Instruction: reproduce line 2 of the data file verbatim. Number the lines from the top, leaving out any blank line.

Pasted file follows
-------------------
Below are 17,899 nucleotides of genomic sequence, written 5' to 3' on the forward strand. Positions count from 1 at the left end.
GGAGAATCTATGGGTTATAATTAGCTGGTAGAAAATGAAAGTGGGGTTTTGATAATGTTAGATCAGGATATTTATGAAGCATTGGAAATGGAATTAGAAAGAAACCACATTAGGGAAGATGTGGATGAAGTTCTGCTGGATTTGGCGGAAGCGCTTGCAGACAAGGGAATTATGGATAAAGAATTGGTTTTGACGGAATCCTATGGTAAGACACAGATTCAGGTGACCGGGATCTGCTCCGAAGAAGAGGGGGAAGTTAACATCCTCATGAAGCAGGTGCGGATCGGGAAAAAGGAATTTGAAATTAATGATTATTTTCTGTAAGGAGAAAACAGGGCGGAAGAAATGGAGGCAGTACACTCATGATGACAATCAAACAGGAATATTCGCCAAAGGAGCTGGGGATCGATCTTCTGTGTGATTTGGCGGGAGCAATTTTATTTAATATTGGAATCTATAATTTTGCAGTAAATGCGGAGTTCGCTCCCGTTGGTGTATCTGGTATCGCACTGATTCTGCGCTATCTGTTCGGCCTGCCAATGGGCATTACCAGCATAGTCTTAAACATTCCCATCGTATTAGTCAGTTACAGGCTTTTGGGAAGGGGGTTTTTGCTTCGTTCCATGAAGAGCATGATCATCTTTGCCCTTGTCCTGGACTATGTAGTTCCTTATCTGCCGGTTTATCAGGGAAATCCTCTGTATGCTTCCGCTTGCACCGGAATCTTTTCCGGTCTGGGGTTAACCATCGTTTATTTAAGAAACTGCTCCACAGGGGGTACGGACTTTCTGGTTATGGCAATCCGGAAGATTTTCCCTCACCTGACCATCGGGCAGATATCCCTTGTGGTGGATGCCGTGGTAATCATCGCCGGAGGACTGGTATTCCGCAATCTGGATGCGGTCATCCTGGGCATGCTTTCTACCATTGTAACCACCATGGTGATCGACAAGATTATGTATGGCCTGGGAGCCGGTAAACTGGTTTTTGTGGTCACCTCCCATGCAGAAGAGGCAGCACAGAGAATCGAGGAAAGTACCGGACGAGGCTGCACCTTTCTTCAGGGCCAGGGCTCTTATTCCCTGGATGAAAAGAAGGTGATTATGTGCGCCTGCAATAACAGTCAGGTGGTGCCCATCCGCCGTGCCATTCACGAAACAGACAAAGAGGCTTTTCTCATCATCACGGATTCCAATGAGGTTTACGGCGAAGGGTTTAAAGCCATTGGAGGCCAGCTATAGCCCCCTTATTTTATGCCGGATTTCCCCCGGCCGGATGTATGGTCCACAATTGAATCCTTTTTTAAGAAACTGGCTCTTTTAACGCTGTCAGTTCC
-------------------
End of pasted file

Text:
GGAGAATCTATGGGTTATAATTAGCTGGTAGAAAATGAAAGTGGGGTTTTGATAATGTTAGATCAGGATATTTATGAAGCATTGGAAATGGAATTAGAAAGAAACCACATTAGGGAAGATGTGGATGAAGTTCTGCTGGATTTGGCGGAAGCGCTTGCAGACAAGGGAATTATGGATAAAGAATTGGTTTTGACGGAATCCTATGGTAAGACACAGATTCAGGTGACCGGGATCTGCTCCGAAGAAGAGGGGGAAGTTAACATCCTCATGAAGCAGGTGCGGATCGGGAAAAAGGAATTTGAAATTAATGATTATTTTCTGTAAGGAGAAAACAGGGCGGAAGAAATGGAGGCAGTACACTCATGATGACAATCAAACAGGAATATTCGCCAAAGGAGCTGGGGATCGATCTTCTGTGTGATTTGGCGGGAGCAATTTTATTTAATATTGGAATCTATAATTTTGCAGTAAATGCGGAGTTCGCTCCCGTTGGTGTATCTGGTATCGCACTGATTCTGCGCTATCTGTTCGGCCTGCCAATGGGCATTACCAGCATAGTCTTAAACATTCCCATCGTATTAGTCAGTTACAGGCTTTTGGGAAGGGGGTTTTTGCTTCGTTCCATGAAGAGCATGATCATCTTTGCCCTTGTCCTGGACTATGTAGTTCCTTATCTGCCGGTTTATCAGGGAAATCCTCTGTATGCTTCCGCTTGCACCGGAATCTTTTCCGGTCTGGGGTTAACCATCGTTTATTTAAGAAACTGCTCCACAGGGGGTACGGACTTTCTGGTTATGGCAATCCGGAAGATTTTCCCTCACCTGACCATCGGGCAGATATCCCTTGTGGTGGATGCCGTGGTAATCATCGCCGGAGGACTGGTATTCCGCAATCTGGATGCGGTCATCCTGGGCATGCTTTCTACCATTGTAACCACCATGGTGATCGACAAGATTATGTATGGCCTGGGAGCCGGTAAACTGGTTTTTGTGGTCACCTCCCATGCAGAAGAGGCAGCACAGAGAATCGAGGAAAGTACCGGACGAGGCTGCACCTTTCTTCAGGGCCAGGGCTCTTATTCCCTGGATGAAAAGAAGGTGATTATGTGCGCCTGCAATAACAGTCAGGTGGTGCCCATCCGCCGTGCCATTCACGAAACAGACAAAGAGGCTTTTCTCATCATCACGGATTCCAATGAGGTTTACGGCGAAGGGTTTAAAGCCATTGGAGGCCAGCTATAGCCCCCTTATTTTATGCCGGATTTCCCCCGGCCGGATGTATGGTCCACAATTGAATCCTTTTTTAAGAAACTGGCTCTTTTAACGCTGTCAGTTCC